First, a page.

The flurry of activity about a G7 currency statement yesterday can now be put in perspective. It will almost certainly happen but it’s very much going through the motions.
We’ve been saying for a while that having urged it to reflate its economy for some time, Japan’s partners could hardly complain now that it is. Lael Brainard of the U.S. Treasury basically let that cat out of the bag last night, warning against competitive devaluations but saying that Washington supported Tokyo’s efforts to reinvigorate growth and end deflation.
What we’ll get is a bland recommitment to market-determined exchange rates and not much more.
So Japan is off the hook whatever the grumblings in Europe and will not face any serious brickbats at a meeting of G20 finance ministers and central bankers at the end of the week. France is grumbler in chief on this but has secured precious little support from its EU partners, most notably Germany which has already rejected President Francois Hollande’s call for a medium-term target to be set for the euro.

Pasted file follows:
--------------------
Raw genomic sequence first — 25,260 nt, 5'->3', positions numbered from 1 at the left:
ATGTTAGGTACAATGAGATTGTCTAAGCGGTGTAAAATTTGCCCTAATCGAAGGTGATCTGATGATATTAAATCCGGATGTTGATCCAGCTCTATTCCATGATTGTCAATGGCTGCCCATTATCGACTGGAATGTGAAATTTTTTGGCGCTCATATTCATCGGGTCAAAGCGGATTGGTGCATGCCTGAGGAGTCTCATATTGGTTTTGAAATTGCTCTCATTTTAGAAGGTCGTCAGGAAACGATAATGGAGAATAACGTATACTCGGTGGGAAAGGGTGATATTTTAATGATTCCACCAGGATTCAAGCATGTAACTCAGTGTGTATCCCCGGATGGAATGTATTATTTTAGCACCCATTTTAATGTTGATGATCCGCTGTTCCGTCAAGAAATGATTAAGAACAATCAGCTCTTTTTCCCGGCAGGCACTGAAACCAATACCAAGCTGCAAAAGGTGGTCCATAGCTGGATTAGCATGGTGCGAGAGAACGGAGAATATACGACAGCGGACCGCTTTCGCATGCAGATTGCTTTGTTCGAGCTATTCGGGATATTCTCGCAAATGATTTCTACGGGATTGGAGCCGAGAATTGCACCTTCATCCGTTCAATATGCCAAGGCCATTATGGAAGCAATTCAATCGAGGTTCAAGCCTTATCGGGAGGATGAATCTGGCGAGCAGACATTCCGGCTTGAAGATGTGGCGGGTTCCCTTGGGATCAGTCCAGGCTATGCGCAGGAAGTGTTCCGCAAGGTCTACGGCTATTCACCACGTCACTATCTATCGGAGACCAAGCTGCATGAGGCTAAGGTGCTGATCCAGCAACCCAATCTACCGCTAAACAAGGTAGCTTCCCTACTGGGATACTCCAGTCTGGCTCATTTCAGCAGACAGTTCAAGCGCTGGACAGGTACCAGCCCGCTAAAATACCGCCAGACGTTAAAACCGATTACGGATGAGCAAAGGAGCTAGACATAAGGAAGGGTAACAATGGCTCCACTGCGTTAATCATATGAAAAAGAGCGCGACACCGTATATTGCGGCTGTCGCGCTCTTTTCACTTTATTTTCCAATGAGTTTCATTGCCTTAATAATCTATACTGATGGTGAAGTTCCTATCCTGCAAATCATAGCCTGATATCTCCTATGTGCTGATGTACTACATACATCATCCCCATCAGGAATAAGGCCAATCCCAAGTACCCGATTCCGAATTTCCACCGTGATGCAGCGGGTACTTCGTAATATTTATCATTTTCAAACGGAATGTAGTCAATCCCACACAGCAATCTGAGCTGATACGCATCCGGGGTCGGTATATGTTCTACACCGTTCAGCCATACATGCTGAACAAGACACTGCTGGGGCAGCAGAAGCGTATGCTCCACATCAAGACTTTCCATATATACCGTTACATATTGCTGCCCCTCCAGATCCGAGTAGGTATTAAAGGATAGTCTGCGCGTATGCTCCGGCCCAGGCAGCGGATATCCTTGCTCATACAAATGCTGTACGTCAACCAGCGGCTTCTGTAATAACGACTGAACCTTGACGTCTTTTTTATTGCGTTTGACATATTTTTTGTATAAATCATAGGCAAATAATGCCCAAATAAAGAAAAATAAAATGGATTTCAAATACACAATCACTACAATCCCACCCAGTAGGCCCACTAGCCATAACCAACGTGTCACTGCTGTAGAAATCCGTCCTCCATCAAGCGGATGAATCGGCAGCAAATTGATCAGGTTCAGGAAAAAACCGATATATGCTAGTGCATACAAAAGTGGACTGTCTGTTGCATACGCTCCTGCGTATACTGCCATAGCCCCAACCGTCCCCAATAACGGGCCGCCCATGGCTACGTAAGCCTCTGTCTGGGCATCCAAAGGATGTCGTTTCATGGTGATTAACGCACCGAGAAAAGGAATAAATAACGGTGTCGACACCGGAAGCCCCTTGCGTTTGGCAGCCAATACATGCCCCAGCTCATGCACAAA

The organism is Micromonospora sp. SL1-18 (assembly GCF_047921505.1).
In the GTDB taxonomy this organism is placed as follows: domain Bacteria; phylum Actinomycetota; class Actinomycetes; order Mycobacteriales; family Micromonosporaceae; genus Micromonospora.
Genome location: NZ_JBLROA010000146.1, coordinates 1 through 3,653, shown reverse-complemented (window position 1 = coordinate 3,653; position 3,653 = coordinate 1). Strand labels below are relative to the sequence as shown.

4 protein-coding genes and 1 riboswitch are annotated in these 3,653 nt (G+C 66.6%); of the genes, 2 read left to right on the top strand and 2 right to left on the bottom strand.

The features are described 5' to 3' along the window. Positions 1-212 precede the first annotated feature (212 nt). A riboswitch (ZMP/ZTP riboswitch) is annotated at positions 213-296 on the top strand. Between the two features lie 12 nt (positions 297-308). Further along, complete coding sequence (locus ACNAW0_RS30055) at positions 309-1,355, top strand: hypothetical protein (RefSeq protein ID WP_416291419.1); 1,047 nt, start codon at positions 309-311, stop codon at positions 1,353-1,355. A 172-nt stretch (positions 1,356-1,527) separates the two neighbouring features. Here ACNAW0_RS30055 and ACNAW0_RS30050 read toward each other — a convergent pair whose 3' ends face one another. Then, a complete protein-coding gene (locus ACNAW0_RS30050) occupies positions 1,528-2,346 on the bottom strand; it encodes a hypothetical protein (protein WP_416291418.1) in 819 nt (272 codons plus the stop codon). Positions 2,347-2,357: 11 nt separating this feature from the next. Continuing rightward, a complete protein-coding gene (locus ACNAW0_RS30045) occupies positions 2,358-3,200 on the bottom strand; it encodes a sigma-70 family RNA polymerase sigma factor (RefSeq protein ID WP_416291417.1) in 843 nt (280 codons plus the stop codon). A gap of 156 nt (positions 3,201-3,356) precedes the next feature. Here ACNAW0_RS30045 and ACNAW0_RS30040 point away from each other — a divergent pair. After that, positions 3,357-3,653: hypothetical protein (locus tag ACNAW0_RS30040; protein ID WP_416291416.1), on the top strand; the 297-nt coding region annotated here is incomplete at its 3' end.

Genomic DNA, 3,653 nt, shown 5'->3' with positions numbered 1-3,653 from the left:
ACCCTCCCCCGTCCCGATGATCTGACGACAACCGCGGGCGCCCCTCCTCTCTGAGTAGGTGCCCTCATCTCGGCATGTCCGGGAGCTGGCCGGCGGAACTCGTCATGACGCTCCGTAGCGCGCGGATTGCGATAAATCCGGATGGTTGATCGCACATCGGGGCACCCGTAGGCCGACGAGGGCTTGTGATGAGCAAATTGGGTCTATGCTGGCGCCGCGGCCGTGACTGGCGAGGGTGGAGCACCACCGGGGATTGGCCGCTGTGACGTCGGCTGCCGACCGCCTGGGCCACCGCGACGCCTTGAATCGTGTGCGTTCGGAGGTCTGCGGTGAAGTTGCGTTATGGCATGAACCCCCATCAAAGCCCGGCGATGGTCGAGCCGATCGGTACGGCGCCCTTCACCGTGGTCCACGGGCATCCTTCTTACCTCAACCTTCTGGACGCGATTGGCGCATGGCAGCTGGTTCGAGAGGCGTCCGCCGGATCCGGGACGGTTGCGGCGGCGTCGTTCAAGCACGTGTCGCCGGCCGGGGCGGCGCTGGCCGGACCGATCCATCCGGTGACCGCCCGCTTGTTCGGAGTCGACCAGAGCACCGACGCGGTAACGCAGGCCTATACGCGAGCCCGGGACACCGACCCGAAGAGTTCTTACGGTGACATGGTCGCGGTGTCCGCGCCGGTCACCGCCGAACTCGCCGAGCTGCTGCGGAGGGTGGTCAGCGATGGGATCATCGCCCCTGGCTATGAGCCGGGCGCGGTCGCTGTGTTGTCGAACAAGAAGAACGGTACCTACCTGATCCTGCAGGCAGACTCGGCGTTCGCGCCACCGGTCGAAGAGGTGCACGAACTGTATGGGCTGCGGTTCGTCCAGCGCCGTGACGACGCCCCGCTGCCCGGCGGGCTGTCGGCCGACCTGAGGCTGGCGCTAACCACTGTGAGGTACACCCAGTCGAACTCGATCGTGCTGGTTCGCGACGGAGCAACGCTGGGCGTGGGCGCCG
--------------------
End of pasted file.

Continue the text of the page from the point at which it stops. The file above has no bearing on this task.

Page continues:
The European Central Bank is ill-equipped to weaken the euro even if it wanted to. The world’s top central banks are expanding their balance sheets, or at least not reversing course, while the ECB’s balance sheet is tightening, partly due to banks paying back early cheap money the central bank doled out last year. And of course with the Federal Reserve printing money furiously, Washington is not in much of a position to criticize the Bank of Japan for doing the same.